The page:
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Yazidi women and girls from Sinjar province who fled ISIS violence an the threat of abduction (photo: Guardian)

Yazidi women and girls from Sinjar province who fled ISIS violence an the threat of abduction (photo: Guardian)

There are more than 29 million people living in slavery across the world.

From Sudan to Pakistan, there are people being held against their will, whether as domestic slaves, sex slaves or as victims of forced marriage. The crisis in Iraq has led to Yazidi women being abducted and used as sex slaves, in Sudan and Mauritania there are still grave problems with slavery where black Africans are enslaved by Arabic Africans; this despite government protestations to the contrary.

At the 27th session of the UN Human Rights Council, IHEU representative Hannah Bock spoke out about this issue and called on the international community to do more to combat the shameful and widespread practice. Her full statement follows below.


ORAL STATEMENT

United Nations Human Rights Council, 27th Session (8th – 26th September 2014)
Interactive Dialogue with SR on Contemporary Forms of Slavery,
Hannah Bock, IHEU Representative

Thank you Mr President

We would like to welcome the new Special Rapporteur, and thank her for her detailed reports.

Slavery has been banned across the globe, yet more than 29 million people remain in slavery[1] . The Global Slavery Index 2013 shows that India has 13.3 million slaves, China has 3 million, Pakistan 2.1 million, and Russia 516 000[2]. In Iraq, Yazidi women under 35 are now being used by ISIS as slaves[3].

In accordance with the report of the Mission to Mauritania[4] the IHEU urges the Mauritanian government to do more to practically eliminate the “mark of slavery” in every day life and to enforce anti-slavery laws, without corruption or hesitation.[5]

Whilst we were pleased to hear of the improvements being made in Kazakhstan, and await the mission report, we remain concerned given its record on forced and bonded labour[6].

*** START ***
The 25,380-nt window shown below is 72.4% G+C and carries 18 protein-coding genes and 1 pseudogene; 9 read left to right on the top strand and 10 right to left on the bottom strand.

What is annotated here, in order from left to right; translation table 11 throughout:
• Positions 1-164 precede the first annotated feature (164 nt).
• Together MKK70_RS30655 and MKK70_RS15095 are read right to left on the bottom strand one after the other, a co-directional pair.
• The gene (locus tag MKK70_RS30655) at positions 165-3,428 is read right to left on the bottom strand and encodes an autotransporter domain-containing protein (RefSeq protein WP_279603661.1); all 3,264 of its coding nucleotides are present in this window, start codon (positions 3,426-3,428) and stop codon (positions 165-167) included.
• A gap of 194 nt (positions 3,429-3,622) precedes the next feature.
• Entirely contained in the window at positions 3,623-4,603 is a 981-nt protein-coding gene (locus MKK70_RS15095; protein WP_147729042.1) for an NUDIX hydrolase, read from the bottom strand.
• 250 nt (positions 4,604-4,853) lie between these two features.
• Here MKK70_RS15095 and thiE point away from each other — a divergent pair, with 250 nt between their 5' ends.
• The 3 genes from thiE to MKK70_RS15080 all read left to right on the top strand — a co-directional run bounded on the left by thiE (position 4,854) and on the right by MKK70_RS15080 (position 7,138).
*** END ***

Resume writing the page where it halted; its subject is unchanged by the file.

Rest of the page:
We would also like to draw attention to the situation of the thousands of Dinkas in Sudan, many of whom are under 18. Dinka slaves are sometimes beaten, raped and even killed. Many are forced to convert to Islam, giving them Arabic names and often calling them “dogs”, “dirty” or “abeed” (slave)[7].  We are also informed that slaves’ sons are being publicly raped by masters – or a master’s family and friends. We share the Special Rapporteur’s particular concern over the high prevalence of children living as slaves[8]. Like 15 year-old Garan John Aguot Tong, thousands of children grow up as children of slaves, living without education and in extremely impoverished conditions.[9]

Everyone has a right to a free and independent life, Mr President; the IHEU urges all states and the international community to do more to extinguish slavery from the world.

Thank you sir.

[Notes]

[1]     http://www.huffingtonpost.com/2014/01/15/human-trafficking-month_n_4590587.html

[2]     http://deutsche-wirtschafts-nachrichten.de/2014/01/17/indien-und-china-haben-weltweit-die-meisten-sklaven/

[3]     http://www.theguardian.com/global-development/poverty-matters/2014/aug/15/sexual-enslavement-iraq-minority-women-isis-slavery-rape

[4]     A/HRC/27/53/Add.1

[5]     [IHEU has reported and spoken out over the last 3 years on the slavery situation in Mauritania.]

[6]      See e.g. http://www.ohchr.org/en/NewsEvents/Pages/DisplayNews.aspx?NewsID=14444&LangID=E, http://www.hrw.org/world-report/2014/country-chapters/kazakhstan?page=3, http://www.dol.gov/ilab/reports/child-labor/kazakhstan.htm

[7]     http://csi-usa.tumblr.com/

[8]     A/HRC/27/53, §22

[9]     http://www.csi-schweiz.ch/kindersklaven.php

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